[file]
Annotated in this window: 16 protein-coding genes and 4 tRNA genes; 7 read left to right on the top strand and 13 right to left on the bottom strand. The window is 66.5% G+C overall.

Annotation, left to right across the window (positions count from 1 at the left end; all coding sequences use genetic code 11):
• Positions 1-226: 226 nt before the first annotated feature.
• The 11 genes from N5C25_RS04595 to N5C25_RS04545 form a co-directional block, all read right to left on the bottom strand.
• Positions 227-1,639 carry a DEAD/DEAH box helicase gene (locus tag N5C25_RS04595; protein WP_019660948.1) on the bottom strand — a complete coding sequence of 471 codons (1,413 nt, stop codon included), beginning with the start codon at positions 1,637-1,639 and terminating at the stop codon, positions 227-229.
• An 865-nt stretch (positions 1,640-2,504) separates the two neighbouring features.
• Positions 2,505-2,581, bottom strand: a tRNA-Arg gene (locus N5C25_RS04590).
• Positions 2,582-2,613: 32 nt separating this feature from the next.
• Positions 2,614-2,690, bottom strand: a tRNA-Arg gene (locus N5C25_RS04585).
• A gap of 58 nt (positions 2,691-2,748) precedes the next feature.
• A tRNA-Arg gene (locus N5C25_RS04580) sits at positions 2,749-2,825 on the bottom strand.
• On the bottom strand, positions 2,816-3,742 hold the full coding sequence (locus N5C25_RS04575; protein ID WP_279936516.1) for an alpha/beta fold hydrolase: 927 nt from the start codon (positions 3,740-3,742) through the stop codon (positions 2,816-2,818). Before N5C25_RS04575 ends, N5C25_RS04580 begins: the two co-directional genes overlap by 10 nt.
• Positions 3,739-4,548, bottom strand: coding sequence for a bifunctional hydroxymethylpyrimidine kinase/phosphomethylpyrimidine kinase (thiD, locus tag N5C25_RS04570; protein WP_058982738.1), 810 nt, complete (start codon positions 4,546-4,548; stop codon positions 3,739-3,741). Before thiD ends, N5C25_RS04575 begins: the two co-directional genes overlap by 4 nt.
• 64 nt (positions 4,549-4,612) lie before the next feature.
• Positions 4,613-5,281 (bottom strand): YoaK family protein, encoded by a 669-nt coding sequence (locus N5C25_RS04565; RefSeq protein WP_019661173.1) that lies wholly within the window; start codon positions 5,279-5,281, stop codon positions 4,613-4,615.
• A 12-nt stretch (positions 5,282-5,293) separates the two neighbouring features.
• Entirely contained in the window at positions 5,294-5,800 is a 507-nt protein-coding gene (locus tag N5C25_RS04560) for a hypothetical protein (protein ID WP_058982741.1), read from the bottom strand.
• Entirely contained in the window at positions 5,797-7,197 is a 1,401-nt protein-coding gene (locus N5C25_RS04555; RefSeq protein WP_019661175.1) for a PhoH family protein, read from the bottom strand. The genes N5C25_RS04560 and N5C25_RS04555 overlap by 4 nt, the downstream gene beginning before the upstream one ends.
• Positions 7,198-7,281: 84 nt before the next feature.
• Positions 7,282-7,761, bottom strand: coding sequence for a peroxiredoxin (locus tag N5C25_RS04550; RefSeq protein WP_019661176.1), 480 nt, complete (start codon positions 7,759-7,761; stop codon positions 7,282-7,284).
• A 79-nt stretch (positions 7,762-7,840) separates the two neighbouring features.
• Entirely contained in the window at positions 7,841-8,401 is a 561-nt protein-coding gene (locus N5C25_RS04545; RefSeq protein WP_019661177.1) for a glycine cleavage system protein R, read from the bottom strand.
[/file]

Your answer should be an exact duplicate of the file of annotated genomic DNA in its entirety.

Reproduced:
Annotated in this window: 16 protein-coding genes and 4 tRNA genes; 7 read left to right on the top strand and 13 right to left on the bottom strand. The window is 66.5% G+C overall.

Annotation, left to right across the window (positions count from 1 at the left end; all coding sequences use genetic code 11):
• Positions 1-226: 226 nt before the first annotated feature.
• The 11 genes from N5C25_RS04595 to N5C25_RS04545 form a co-directional block, all read right to left on the bottom strand.
• Positions 227-1,639 carry a DEAD/DEAH box helicase gene (locus tag N5C25_RS04595; protein WP_019660948.1) on the bottom strand — a complete coding sequence of 471 codons (1,413 nt, stop codon included), beginning with the start codon at positions 1,637-1,639 and terminating at the stop codon, positions 227-229.
• An 865-nt stretch (positions 1,640-2,504) separates the two neighbouring features.
• Positions 2,505-2,581, bottom strand: a tRNA-Arg gene (locus N5C25_RS04590).
• Positions 2,582-2,613: 32 nt separating this feature from the next.
• Positions 2,614-2,690, bottom strand: a tRNA-Arg gene (locus N5C25_RS04585).
• A gap of 58 nt (positions 2,691-2,748) precedes the next feature.
• A tRNA-Arg gene (locus N5C25_RS04580) sits at positions 2,749-2,825 on the bottom strand.
• On the bottom strand, positions 2,816-3,742 hold the full coding sequence (locus N5C25_RS04575; protein ID WP_279936516.1) for an alpha/beta fold hydrolase: 927 nt from the start codon (positions 3,740-3,742) through the stop codon (positions 2,816-2,818). Before N5C25_RS04575 ends, N5C25_RS04580 begins: the two co-directional genes overlap by 10 nt.
• Positions 3,739-4,548, bottom strand: coding sequence for a bifunctional hydroxymethylpyrimidine kinase/phosphomethylpyrimidine kinase (thiD, locus tag N5C25_RS04570; protein WP_058982738.1), 810 nt, complete (start codon positions 4,546-4,548; stop codon positions 3,739-3,741). Before thiD ends, N5C25_RS04575 begins: the two co-directional genes overlap by 4 nt.
• 64 nt (positions 4,549-4,612) lie before the next feature.
• Positions 4,613-5,281 (bottom strand): YoaK family protein, encoded by a 669-nt coding sequence (locus N5C25_RS04565; RefSeq protein WP_019661173.1) that lies wholly within the window; start codon positions 5,279-5,281, stop codon positions 4,613-4,615.
• A 12-nt stretch (positions 5,282-5,293) separates the two neighbouring features.
• Entirely contained in the window at positions 5,294-5,800 is a 507-nt protein-coding gene (locus tag N5C25_RS04560) for a hypothetical protein (protein ID WP_058982741.1), read from the bottom strand.
• Entirely contained in the window at positions 5,797-7,197 is a 1,401-nt protein-coding gene (locus N5C25_RS04555; RefSeq protein WP_019661175.1) for a PhoH family protein, read from the bottom strand. The genes N5C25_RS04560 and N5C25_RS04555 overlap by 4 nt, the downstream gene beginning before the upstream one ends.
• Positions 7,198-7,281: 84 nt before the next feature.
• Positions 7,282-7,761, bottom strand: coding sequence for a peroxiredoxin (locus tag N5C25_RS04550; RefSeq protein WP_019661176.1), 480 nt, complete (start codon positions 7,759-7,761; stop codon positions 7,282-7,284).
• A 79-nt stretch (positions 7,762-7,840) separates the two neighbouring features.
• Entirely contained in the window at positions 7,841-8,401 is a 561-nt protein-coding gene (locus N5C25_RS04545; RefSeq protein WP_019661177.1) for a glycine cleavage system protein R, read from the bottom strand.